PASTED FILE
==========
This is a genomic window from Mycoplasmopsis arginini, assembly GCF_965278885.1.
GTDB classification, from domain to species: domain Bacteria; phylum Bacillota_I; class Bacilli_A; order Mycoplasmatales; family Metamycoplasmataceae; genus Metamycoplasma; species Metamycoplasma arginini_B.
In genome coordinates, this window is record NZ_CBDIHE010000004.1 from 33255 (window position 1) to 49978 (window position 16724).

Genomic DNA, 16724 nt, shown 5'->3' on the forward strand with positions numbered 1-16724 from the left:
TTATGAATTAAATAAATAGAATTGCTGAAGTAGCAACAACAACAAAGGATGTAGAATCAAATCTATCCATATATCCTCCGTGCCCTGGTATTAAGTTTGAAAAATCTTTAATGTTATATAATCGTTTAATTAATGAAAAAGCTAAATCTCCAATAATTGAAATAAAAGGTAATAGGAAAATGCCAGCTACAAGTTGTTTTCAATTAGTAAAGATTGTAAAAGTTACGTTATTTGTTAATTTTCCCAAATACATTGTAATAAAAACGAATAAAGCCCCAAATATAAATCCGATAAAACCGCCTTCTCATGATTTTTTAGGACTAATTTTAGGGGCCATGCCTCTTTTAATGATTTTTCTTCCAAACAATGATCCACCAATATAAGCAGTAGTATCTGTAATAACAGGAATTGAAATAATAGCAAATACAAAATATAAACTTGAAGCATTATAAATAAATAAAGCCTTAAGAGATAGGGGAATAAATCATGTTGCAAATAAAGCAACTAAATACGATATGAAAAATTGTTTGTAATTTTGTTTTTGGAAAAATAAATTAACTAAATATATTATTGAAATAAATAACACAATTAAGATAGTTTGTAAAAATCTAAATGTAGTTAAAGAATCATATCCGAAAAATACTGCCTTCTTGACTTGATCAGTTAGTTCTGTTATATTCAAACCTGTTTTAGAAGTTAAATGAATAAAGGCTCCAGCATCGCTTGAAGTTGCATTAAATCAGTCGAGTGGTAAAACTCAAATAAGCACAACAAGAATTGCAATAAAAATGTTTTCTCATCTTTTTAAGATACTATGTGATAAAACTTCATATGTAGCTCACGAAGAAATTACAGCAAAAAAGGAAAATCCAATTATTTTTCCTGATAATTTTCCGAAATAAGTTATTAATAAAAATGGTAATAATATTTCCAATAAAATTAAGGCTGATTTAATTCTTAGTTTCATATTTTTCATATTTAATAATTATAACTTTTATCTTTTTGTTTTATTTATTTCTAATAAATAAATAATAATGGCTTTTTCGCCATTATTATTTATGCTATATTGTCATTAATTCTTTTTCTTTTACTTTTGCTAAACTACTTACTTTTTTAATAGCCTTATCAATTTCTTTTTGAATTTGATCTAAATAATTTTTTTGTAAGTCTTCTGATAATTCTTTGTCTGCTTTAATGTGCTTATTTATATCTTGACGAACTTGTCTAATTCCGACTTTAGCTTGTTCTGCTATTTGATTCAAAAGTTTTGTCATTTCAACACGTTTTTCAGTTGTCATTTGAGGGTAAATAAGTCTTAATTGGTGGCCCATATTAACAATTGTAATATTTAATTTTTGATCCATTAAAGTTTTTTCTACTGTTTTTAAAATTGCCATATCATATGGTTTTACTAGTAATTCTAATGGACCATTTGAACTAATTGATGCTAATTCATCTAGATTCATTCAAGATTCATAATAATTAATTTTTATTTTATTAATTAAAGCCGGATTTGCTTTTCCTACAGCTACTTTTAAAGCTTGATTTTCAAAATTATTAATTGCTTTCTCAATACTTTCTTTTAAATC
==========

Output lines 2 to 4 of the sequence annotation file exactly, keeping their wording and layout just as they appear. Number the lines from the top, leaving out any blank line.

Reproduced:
GTDB classification, from domain to species: domain Bacteria; phylum Bacillota_I; class Bacilli_A; order Mycoplasmatales; family Metamycoplasmataceae; genus Metamycoplasma; species Metamycoplasma arginini_B.
In genome coordinates, this window is record NZ_CBDIHE010000004.1 from 33255 (window position 1) to 49978 (window position 16724).

Genomic DNA, 16724 nt, shown 5'->3' on the forward strand with positions numbered 1-16724 from the left: